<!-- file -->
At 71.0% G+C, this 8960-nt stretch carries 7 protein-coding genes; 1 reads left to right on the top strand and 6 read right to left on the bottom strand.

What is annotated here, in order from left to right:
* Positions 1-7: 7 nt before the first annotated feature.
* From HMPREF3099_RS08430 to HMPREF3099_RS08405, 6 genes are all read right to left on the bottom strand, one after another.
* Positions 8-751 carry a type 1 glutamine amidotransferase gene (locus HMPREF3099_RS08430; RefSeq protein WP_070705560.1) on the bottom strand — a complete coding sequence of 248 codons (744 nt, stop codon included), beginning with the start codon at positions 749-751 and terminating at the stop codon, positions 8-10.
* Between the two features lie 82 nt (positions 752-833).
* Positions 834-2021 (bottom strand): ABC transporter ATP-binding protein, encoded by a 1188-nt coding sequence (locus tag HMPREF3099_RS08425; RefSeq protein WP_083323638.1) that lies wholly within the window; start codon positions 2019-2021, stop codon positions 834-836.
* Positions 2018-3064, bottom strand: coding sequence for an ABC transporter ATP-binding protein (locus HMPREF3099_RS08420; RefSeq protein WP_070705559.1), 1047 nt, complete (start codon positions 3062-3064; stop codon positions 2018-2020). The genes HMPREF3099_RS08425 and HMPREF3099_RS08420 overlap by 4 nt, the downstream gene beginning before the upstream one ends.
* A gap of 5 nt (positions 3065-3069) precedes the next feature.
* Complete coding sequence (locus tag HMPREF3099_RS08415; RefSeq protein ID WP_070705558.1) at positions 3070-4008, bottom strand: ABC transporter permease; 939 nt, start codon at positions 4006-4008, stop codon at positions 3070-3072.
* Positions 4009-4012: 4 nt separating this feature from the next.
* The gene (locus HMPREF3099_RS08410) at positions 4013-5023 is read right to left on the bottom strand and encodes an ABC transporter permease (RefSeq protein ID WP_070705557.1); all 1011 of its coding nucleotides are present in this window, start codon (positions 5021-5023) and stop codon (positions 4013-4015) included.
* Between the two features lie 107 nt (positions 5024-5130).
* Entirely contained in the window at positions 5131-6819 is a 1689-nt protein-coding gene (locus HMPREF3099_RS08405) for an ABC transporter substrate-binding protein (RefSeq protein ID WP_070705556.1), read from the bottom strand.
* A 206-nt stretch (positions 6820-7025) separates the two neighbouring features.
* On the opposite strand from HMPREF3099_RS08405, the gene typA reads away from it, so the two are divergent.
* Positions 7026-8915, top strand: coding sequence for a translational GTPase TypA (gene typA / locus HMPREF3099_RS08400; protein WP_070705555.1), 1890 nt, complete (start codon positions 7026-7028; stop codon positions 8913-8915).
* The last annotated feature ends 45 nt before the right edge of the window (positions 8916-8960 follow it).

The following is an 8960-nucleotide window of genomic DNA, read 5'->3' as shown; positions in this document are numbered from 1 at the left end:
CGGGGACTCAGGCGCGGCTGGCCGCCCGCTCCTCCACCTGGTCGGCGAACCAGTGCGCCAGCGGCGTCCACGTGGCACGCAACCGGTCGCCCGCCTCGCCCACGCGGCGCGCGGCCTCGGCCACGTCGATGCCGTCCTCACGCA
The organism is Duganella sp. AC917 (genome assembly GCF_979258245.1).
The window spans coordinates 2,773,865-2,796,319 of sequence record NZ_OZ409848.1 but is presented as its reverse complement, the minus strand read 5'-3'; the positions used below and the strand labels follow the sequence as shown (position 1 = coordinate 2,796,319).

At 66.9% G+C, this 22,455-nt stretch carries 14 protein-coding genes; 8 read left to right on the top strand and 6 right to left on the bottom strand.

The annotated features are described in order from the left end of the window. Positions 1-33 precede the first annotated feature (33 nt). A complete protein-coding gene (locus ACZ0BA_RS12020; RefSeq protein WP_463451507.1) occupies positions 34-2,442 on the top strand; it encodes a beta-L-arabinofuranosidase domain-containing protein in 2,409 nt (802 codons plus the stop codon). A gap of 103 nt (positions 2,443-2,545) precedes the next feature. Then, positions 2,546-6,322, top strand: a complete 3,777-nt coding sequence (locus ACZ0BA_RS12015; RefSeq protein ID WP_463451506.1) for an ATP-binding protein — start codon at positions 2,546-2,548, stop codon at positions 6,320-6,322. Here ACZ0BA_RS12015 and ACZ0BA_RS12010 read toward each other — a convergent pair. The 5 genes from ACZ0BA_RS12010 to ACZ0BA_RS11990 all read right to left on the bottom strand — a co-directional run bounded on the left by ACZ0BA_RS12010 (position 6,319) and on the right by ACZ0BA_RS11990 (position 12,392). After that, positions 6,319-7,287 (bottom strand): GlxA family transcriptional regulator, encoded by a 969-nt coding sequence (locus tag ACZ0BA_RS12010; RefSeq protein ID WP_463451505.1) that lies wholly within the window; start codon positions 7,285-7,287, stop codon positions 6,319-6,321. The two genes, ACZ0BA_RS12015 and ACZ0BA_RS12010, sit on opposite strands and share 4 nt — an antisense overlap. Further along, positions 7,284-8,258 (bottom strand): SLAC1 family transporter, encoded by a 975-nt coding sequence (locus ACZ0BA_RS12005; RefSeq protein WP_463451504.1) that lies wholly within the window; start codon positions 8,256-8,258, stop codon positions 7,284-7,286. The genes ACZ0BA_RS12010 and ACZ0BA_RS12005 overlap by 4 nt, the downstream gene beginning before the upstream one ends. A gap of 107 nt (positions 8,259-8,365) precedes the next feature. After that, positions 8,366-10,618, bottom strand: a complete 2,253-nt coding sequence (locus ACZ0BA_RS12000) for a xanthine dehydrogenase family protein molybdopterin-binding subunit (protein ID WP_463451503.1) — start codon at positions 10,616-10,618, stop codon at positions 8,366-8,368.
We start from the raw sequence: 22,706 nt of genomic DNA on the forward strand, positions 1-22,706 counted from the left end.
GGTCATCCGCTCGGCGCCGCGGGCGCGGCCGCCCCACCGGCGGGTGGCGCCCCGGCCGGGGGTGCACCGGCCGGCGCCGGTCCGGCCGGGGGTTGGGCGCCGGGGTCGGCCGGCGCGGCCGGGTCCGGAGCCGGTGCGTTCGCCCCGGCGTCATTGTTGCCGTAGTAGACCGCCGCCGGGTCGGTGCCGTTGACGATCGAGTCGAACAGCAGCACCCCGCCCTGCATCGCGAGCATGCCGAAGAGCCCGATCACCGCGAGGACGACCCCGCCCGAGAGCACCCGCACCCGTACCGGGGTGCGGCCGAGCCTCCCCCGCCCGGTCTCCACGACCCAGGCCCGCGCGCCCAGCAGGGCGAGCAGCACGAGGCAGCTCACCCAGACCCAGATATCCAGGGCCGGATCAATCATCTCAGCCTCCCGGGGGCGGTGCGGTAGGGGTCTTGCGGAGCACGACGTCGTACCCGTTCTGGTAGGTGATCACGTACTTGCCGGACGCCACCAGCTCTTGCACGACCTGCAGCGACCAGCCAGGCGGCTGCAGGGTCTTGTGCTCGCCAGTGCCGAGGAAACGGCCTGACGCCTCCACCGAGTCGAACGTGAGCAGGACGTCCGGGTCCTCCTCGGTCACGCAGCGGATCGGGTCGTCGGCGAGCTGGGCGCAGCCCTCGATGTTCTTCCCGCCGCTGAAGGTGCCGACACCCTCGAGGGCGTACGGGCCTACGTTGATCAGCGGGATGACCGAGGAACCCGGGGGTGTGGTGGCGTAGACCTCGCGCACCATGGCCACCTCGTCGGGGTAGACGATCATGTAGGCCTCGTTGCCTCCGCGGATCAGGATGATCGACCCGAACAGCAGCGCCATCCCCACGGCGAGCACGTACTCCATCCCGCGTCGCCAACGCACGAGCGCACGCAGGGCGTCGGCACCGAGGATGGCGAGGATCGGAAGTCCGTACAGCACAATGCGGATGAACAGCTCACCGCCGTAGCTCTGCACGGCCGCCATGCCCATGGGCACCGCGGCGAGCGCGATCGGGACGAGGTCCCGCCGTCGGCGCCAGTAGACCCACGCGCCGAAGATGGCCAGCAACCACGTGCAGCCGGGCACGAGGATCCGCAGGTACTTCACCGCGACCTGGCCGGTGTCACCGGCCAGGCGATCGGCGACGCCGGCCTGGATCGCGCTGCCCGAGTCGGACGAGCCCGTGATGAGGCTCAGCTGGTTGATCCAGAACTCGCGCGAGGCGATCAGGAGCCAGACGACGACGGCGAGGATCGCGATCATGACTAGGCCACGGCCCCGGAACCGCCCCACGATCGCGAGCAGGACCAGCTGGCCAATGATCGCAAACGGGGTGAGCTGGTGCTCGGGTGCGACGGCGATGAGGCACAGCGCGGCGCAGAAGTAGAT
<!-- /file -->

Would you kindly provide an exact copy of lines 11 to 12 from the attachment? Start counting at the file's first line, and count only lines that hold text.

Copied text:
* Positions 4009-4012: 4 nt separating this feature from the next.
* The gene (locus HMPREF3099_RS08410) at positions 4013-5023 is read right to left on the bottom strand and encodes an ABC transporter permease (RefSeq protein ID WP_070705557.1); all 1011 of its coding nucleotides are present in this window, start codon (positions 5021-5023) and stop codon (positions 4013-4015) included.